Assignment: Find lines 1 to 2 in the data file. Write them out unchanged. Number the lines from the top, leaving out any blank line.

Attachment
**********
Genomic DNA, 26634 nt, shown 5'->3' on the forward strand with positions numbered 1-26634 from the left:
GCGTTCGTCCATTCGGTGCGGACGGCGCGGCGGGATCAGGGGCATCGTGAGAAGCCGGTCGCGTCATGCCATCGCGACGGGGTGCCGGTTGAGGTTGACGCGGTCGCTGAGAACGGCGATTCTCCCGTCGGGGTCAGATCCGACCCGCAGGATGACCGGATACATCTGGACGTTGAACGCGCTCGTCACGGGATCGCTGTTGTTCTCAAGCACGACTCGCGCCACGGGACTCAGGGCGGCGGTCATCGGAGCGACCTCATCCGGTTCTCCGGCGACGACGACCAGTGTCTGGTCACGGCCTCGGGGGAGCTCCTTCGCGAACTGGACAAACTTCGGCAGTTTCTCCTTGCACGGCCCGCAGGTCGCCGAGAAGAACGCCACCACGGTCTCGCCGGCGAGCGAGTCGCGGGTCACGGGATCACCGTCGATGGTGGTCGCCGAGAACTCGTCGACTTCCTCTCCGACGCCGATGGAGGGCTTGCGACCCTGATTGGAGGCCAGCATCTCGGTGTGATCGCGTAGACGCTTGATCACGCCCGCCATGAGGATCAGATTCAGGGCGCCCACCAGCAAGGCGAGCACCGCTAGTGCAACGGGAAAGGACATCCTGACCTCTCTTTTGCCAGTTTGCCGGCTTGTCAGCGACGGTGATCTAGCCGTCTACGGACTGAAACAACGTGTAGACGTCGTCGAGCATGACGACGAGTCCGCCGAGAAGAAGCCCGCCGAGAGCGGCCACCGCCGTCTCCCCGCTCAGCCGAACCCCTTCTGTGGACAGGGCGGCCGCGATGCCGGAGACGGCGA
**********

Genomic DNA, 26634 nt, shown 5'->3' on the forward strand with positions numbered 1-26634 from the left:
GCGTTCGTCCATTCGGTGCGGACGGCGCGGCGGGATCAGGGGCATCGTGAGAAGCCGGTCGCGTCATGCCATCGCGACGGGGTGCCGGTTGAGGTTGACGCGGTCGCTGAGAACGGCGATTCTCCCGTCGGGGTCAGATCCGACCCGCAGGATGACCGGATACATCTGGACGTTGAACGCGCTCGTCACGGGATCGCTGTTGTTCTCAAGCACGACTCGCGCCACGGGACTCAGGGCGGCGGTCATCGGAGCGACCTCATCCGGTTCTCCGGCGACGACGACCAGTGTCTGGTCACGGCCTCGGGGGAGCTCCTTCGCGAACTGGACAAACTTCGGCAGTTTCTCCTTGCACGGCCCGCAGGTCGCCGAGAAGAACGCCACCACGGTCTCGCCGGCGAGCGAGTCGCGGGTCACGGGATCACCGTCGATGGTGGTCGCCGAGAACTCGTCGACTTCCTCTCCGACGCCGATGGAGGGCTTGCGACCCTGATTGGAGGCCAGCATCTCGGTGTGATCGCGTAGACGCTTGATCACGCCCGCCATGAGGATCAGATTCAGGGCGCCCACCAGCAAGGCGAGCACCGCTAGTGCAACGGGAAAGGACATCCTGACCTCTCTTTTGCCAGTTTGCCGGCTTGTCAGCGACGGTGATCTAGCCGTCTACGGACTGAAACAACGTGTAGACGTCGTCGAGCATGACGACGAGTCCGCCGAGAAGAAGCCCGCCGAGAGCGGCCACCGCCGTCTCCCCGCTCAGCCGAACCCCTTCTGTGGACAGGGCGGCCGCGATGCCGGAGACGGCGA